We’ve just finished up our second interior design over on Knaus Rd in Lake Oswego! This home takes full advantage of the gorgeous greenbelt surrounding the two-story back patio. One of the nice things about a design like this one is that when you walk in, you’re on the main floor, but your other level is below you. This means there is a beautiful light, airy feeling to your main living space–highlighted by tall windows and vaulted ceilings.
We continued these muted neutrals into the bathroom with natural stone tile, polished nickel finishes, and a stunning, free-standing tub.
The design for this home is approachable and inviting with materials that bring a unique take on the culmination of modern design without losing sight of traditional elements. Bridging the gap between modern and classic, this home will appeal to a wide range of clientele.
Although these two projects, Knaus I(on the left) and Knaus II are right next door to each other, their overall look is dramatically different. The builder wanted each home to feel unique and bring something new to the neighborhood. This is such a refreshing approach to design. Check out our first project from Knaus Rd and let us know which design you prefer.
It’s that pretty little dish at Grandma’s house near the davenport that holds those hard candies that have magically all fused into one. It’s those petite white vases that were made to display a single red rose. Sometimes it lives in the china cabinet–too delicate for regular use. We’ve all seen it, but few have really paid it the attention it deserves.
This Christmas, I’m bringing it back to showcase it’s opalescent glory. It’s Milk Glass, and it accents the most beautiful holiday tablescapes.
Because of an American resurgence in the 1930’s and ’40’s, it may seem like this dinner-table staple dates back less than a century. However, the origins are much more interesting than that.
It turns out that milk glass–a term that wasn’t coined until the 19th century–has been around since the 1500’s and originated in Venice. While opaque white is the most recognizable form of milk glass today, it came in a variety of “milky” colors, including black, brown, pink and blue. Popularity surged in France as the decadent style of well-coiffed aristocrats was replaced with a more approachable, natural aesthetic reflected in the simplicity of a milk glass motif.
For our purposes, this tableware will create a neutral backdrop for pops of holiday colors and textures. It provides a clean palette that will fit-in with a variety of styles–most especially a colorful Victorian like mine. Our Christmas brunch has an intimate feel, with an antique table set for four. With all of the seasonal sweets and leftovers, a brunch is the perfect way to re-purpose some of that holiday ham.
The best part about decorating with milk glass? If you’re not a stickler for authenticity, you can very easily pick up a bushel of reproduction pieces at your local flee market on the cheap. In spite of the thrifty prices, I still recommend taking care when handling your glass. It doesn’t react well to temperature changes; I would never put it in the dishwasher or microwave, and when hand washing try to use water that is close to room temp. Would hate to unknowingly damage a piece that was made in 19th Century France(!).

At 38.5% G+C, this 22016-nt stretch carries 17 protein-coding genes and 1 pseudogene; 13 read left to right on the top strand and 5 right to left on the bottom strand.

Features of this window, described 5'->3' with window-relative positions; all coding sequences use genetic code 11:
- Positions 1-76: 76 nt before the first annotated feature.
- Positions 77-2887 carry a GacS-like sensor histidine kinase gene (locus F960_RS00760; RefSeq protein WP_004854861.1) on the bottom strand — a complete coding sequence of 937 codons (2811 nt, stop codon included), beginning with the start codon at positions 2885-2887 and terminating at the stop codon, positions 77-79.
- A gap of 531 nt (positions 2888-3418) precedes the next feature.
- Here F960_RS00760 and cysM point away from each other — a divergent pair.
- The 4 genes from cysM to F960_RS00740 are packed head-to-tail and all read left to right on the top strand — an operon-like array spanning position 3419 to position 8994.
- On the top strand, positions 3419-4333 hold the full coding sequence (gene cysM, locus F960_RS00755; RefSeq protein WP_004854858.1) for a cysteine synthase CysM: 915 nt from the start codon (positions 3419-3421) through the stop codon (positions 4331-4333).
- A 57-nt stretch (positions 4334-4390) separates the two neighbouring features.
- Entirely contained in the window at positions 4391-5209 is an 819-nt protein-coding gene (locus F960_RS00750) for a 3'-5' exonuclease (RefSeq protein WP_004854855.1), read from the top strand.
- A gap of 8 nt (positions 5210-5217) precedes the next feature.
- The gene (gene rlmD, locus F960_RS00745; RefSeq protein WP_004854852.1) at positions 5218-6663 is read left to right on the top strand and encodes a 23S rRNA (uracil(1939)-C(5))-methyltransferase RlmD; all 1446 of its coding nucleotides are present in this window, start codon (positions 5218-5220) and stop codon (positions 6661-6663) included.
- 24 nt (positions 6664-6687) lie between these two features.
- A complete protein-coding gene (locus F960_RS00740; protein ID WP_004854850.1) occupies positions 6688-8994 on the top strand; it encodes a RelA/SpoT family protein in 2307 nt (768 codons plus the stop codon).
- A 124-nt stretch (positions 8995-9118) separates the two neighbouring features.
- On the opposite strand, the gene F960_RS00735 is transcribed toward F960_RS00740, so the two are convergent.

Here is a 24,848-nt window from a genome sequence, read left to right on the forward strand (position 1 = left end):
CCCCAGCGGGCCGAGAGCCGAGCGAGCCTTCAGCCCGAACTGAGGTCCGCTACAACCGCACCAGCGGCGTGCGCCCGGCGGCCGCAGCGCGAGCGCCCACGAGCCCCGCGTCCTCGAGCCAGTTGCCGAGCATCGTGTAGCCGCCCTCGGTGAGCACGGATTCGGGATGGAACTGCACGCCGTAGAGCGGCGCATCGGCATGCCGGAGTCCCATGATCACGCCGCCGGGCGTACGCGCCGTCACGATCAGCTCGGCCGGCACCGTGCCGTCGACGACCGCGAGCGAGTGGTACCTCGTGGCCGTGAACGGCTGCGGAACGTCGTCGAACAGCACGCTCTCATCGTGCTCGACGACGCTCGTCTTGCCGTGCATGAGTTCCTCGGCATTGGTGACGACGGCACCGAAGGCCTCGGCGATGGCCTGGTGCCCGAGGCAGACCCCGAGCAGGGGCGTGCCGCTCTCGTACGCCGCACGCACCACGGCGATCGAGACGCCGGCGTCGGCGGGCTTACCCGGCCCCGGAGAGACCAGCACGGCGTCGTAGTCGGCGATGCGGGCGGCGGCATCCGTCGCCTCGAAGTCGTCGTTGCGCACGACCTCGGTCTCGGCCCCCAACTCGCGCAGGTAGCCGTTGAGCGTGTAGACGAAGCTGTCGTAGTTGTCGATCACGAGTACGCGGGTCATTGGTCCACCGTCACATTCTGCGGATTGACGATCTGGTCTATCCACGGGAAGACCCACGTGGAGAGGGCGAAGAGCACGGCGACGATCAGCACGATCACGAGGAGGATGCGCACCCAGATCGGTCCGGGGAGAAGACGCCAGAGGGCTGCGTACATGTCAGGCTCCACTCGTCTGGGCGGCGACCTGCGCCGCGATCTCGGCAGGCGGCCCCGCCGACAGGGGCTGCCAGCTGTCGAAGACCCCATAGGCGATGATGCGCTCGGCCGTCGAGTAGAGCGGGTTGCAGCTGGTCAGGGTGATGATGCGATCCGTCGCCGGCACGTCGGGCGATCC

I would love to hear about your milk-glass adventures. Let us know what you think about this timeless treasure in the comments or over on our Facebook page.
This lovely family, two teenage daughters and their father, decided it was time to take advantage of all of the underutilized space their gorgeous 1928 Eastmoreland English cottage. They asked us to create a plan for a three-phase total home remodel. Goals include the addition of a basement bathroom, turning their basement storage space into a bedroom–with walk in closet(!), moving some walls and creating a better flow for the main floor, a dormer addition and new bathroom for the second floor, and some space layout adjustments for all three floors. The end goal is to have each member of the family feel like they have their own space: oldest daughter in the basement, father on the main floor, and younger daughter on the second floor.
For Phase I, we’re starting in the basement. The oldest daughter, who has been sharing a room with her younger sister, is beyond ecstatic to be moving into her very own basement bedroom–it’s almost like a private apartment!
Here is a little Before, Demo, and Reconstruction for the staircase:
And the bedroom:
In the next post, I’ll show you how we took a cramped laundry room and turned it into a beautiful laundry/bathroom.
You set high standards and value experience. You appreciate quality and time-honored customs. This warm palette sets the proper mood with soothing wheat tones and spicy accents. Add richness with a plaid or geometric print fabric and lush velour solids.
Colors from autumn fit so beautifully into these western-themed vacation homes outside of Beijing. Inspired by Jackson Hole, WY, this home features wood and wrought iron accents, rustic wood furniture, and varying shades of honey and wheat. For accents, we chose Americana-style quilts and throw pillows. Check out the rest of the photos over here, or click the photo below.
Your positive outlook and friendly, approachable nature will be attracted to this warm, color-washed palette. Accent with clear blues and add a touch of cream for a cozy finish. Textured fabrics, tweeds and velvets enhance the comfort you’re after.
Robin’s egg blue is a great color for both newer and older homes. We took this palette to a classic bungalow in NW Portland. Blue and yellow were the perfect colors to offset a classic black subway tile, tin ceiling, and rich hardwoods in the kitchen.
Check out the rest of this project over here, or by clicking the photo below.